Friends of Blencathra: The people bidding for a mountain
When Debbie Cosgrove first climbed Blencathra as an 11-year-old schoolgirl from London, she thought there and then that one day she would move to the area.
Now the striking Lake District mountain has been put up for sale by its aristocrat owner, she is leading a bid to take it into the hands of the citizens who love it.
"When I first climbed it, I thought I was going to die, but when I got to the top everything just made sense," said Ms Cosgrove, who now lives in Allerby, Cumbria.
"We call it the people's peak here. Seeing it means you're home for so many people."
Alfred Wainwright, the fell walker and writer, called it "one of the grandest objects in Lakeland".
'For ever, for everyone'
Now the Friends of Blencathra group, under Ms Cosgrove's leadership, has put in a bid for the £1.75m-priced peak.
The group quickly established itself as a charity and started raising funds to buy the mountain after it went on the market two months ago.
Its owner Hugh Lowther, Earl of Lonsdale, is selling it to help settle an inheritance tax bill.
Friends of Blencathra has expressed concerns about future owners not being "such good custodians", after the Lowther family's 400-year stewardship.
The National Trust said it would not bid for the mountain, because of "existing high levels of protection and public access".
The area's national park status and rights of way legislation ensure the public's right of access and protect against inappropriate development, whoever owns the mountain.
Furthermore, the land is bound by common grazing rights for local farmers, making it effectively under shared ownership.
But for Ms Cosgrove, it is less a case of preventing future harm to the land, but rather promoting a positive agenda.
"We feel if the land is in public ownership, we can engender a sense of social responsibility with that ownership," she said.
- Blencathra rises to a summit of 2,850ft (868m)
- It covers an area of about 2,676 acres (1,083 ha)
- The main route to the summit is Sharp Edge, well known among climbers as a challenging ascent
- The name Blencathra is thought to derive from the Cumbric words "blaen", meaning bare hill top and "cathrach", meaning chair
- The more recent name, Saddleback, refers to its shape when seen from the east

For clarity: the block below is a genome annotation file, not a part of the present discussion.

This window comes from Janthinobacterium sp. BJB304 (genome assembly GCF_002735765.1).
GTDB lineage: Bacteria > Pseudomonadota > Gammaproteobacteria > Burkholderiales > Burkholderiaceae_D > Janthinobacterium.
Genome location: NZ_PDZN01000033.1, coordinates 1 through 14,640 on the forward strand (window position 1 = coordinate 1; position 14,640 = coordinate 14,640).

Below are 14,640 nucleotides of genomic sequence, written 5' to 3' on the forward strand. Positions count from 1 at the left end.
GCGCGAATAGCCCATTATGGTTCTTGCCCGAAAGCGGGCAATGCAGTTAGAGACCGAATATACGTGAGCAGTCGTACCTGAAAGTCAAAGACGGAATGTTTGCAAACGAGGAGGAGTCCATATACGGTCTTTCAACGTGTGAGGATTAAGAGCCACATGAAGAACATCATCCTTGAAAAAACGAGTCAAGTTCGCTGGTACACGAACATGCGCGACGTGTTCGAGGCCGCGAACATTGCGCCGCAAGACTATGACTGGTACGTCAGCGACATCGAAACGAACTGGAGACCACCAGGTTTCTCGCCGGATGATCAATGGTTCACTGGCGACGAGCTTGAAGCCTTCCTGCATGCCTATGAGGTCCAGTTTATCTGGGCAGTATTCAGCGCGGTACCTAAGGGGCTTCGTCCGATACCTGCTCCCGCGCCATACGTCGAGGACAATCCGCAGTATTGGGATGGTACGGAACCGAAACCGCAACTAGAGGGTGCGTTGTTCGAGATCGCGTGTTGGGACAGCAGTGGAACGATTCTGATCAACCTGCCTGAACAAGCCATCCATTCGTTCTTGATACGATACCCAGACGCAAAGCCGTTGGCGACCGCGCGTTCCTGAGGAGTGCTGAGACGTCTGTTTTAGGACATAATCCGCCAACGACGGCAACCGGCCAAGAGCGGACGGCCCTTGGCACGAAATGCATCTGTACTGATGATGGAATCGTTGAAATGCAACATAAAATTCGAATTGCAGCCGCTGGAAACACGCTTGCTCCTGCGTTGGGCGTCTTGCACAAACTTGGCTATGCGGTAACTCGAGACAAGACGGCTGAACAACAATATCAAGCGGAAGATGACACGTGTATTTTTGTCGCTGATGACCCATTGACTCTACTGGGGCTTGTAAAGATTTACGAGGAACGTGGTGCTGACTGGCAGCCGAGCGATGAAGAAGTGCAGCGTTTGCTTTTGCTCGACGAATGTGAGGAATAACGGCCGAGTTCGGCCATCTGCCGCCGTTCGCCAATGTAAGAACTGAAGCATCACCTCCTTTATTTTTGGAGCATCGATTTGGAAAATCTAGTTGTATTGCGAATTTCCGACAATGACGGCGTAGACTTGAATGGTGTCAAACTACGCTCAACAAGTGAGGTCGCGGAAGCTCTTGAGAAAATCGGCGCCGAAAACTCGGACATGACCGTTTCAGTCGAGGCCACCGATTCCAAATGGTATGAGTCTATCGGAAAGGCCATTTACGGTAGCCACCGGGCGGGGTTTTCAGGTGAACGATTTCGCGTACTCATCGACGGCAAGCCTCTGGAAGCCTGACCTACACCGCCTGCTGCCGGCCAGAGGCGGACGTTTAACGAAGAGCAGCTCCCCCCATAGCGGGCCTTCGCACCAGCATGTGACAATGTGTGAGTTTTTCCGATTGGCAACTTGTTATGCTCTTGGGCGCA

- The mountain has been mined extensively for lead and zinc, but the last mines have been disused since the 1930s
Source: Ordnance Survey and H&H Land and Property
The group has already spoken to local charities, including the Blencathra Centre and the Calvert Trust, with a view to promoting volunteering on the land.
"There's also things like researching local history, so we can run history tours", Ms Cosgrove said.
The National Trust is actively encouraging donations to the Friends of Blencathra.
John Darlington, North West regional director of the National Trust, said the friends group and the trust shared the idea of making places "for ever, for everyone".
He said: "Blencathra is very important to a lot of people (who) are committed to a long-term investment, in both time and money, in a place that they find very inspiring."
Ms Cosgrove said she and her fellow volunteers had spent "literally every break" working on the campaign, but she thought it was "totally worth it".
"Somebody mentioned it was for sale - it was just a throwaway remark - but a few of us got together and decided to try to buy it," she said.
They have garnered significant backing, with over 6,500 members of their Facebook group alone.
Ms Cosgrove said people from as far afield as Dubai and Canada had supported them, including some who had never been to the Lake District.
Although the group does not want to reveal how much it has raised to avoid giving away too much to competitors, it confirmed it had put in an offer in time for the Wednesday deadline.
The agent managing the sale, H&H Land and Property, said it was "very excited" about the interest shown and confirmed it had received a number of bids, which are now under review.
But buying the land in the first place is not the only consideration.
The group has also acknowledged there are ongoing costs and liabilities associated with land management.
Maintaining paths, for example, or dealing with any issues around the disused lead and zinc mines in the mountain, will take time and money.
But Ms Cosgrove said she was confident they would be able to manage.
"We've already spoken to the graziers' association and there are lots of people who will help," she said.
One possible option is to donate the land to the National Trust, which is currently advising the group on land management.
But for the time being, the focus is on securing ownership.
Ms Cosgrove said: "We've made good arguments to Lord Lonsdale and he doesn't have to accept the highest bid.
"Now we'll just have to sit tight and see."